In the midst of the pandemic some Black women have been taking their birth experience into their own hands, looking for alternatives to decrease their risks and exposure to the coronavirus and any complications that could impose on their pregnancy, labor, and delivery. Those alternatives include midwifery care.

"More Black women go to the hospital to have their babies, but I think with this pandemic we have had an increase in women seeking our services," Jackson said. Jackson is the owner, co-founder, and director of BirthCare & Women's Health, Ltd. based in Alexandria, Virginia, a midwifery practice that caters to clients who have births in their homes or in the BirthCare birth center.

Dr. Adams, The Owner of Full Circle Jax in Jacksonville, Florida runs a private practice with doctors and midwives on staff. While she believes in the midwifery and birth center model, she cautions that it is not for everyone.

"I'm not opposed to out of hospital birth, but I don't think any decisions about birth should be made out of fear . . . You shouldn't run from a hospital because of a perceived danger without understanding what the risks are of delivering outside of the hospital."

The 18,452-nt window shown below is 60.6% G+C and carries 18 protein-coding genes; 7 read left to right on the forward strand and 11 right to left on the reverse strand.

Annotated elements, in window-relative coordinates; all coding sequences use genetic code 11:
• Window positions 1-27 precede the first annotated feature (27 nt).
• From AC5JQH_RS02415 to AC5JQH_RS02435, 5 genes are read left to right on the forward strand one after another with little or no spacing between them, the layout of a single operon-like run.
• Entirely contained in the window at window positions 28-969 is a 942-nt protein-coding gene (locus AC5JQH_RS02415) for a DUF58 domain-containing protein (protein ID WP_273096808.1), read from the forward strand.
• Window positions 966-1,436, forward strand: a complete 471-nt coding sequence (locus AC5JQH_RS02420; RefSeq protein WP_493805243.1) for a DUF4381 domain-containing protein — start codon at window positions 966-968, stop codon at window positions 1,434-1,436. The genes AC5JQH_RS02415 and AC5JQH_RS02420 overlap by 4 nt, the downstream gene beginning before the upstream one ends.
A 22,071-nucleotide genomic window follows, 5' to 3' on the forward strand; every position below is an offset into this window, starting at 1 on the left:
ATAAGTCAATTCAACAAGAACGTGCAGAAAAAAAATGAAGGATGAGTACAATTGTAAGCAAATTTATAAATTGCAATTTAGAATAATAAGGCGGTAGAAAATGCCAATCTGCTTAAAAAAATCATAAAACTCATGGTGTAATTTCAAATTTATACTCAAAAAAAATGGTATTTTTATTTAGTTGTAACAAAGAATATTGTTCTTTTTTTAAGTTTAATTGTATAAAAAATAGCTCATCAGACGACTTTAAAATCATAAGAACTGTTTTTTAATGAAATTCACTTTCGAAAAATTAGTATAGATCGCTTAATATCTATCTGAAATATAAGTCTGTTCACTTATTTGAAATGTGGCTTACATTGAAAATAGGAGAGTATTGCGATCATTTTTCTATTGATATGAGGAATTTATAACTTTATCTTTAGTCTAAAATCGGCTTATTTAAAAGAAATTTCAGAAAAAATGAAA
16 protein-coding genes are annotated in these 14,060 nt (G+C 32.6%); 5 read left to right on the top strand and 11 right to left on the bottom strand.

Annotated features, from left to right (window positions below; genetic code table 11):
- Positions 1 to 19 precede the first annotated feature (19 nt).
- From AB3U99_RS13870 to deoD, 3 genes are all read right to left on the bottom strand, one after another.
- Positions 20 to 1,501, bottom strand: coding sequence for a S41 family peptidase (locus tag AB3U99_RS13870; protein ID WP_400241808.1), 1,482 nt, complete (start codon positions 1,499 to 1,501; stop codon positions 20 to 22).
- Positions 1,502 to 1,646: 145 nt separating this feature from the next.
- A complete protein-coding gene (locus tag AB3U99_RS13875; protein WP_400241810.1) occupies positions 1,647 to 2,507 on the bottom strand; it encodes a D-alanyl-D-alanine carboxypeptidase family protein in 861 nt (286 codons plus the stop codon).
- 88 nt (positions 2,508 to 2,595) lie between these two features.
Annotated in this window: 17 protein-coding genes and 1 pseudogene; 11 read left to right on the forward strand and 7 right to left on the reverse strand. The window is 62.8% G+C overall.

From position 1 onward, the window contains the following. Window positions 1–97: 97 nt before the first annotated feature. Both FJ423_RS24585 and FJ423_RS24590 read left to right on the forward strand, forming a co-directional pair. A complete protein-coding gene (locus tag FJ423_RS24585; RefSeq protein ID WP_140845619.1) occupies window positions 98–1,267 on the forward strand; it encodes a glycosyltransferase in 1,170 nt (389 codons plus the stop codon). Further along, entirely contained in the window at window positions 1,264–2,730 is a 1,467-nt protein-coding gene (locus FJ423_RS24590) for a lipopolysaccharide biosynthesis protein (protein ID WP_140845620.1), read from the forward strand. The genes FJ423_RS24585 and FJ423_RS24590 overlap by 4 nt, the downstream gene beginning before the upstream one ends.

Tecoya Harris, currently pregnant with her first child, admits to having mixed feelings about giving birth.

"I feel anxious about delivery due to the fact that I can't anticipate how it will feel," Harris said. "At the same time, my faith is high so I have to trust that God has brought me to this moment because I am ready. Having resources, a strong partner, and a doula also helps bring down some of those anxieties."

Dr. Adams strongly advocates for her moms to have a doula, and also encourages pregnant women to use their voice to advocate for themselves.

"I've been hearing women saying [about health problems] 'I've never brought it up again because I was afraid of what a doctor would say to me,' and so they just stopped talking about their problem. Don't stop talking about your problem! Go find somebody who's going to listen to you, and treat you like someone who respects you, and will find out what's wrong. That's our job. That's literally our job!"

While that may be the job, history shows the healthcare industry has a negative track record when it comes to listening and believing Black women when they say something is wrong.

"The system has done a terrible job of listening to Black women," Dr. Adams said.

Tennis superstar Serena Williams and Olympic-gold medal winner Allyson Felix have both been vocal about their birth experiences, the complications they faced, and how they had to fight to be heard to get well. Yet their stories, though cautionary, still end with a positive outcome. The same cannot be said for Charles Johnson IV who lost his wife Kira in 2015 when she bled to death after the birth of their second child.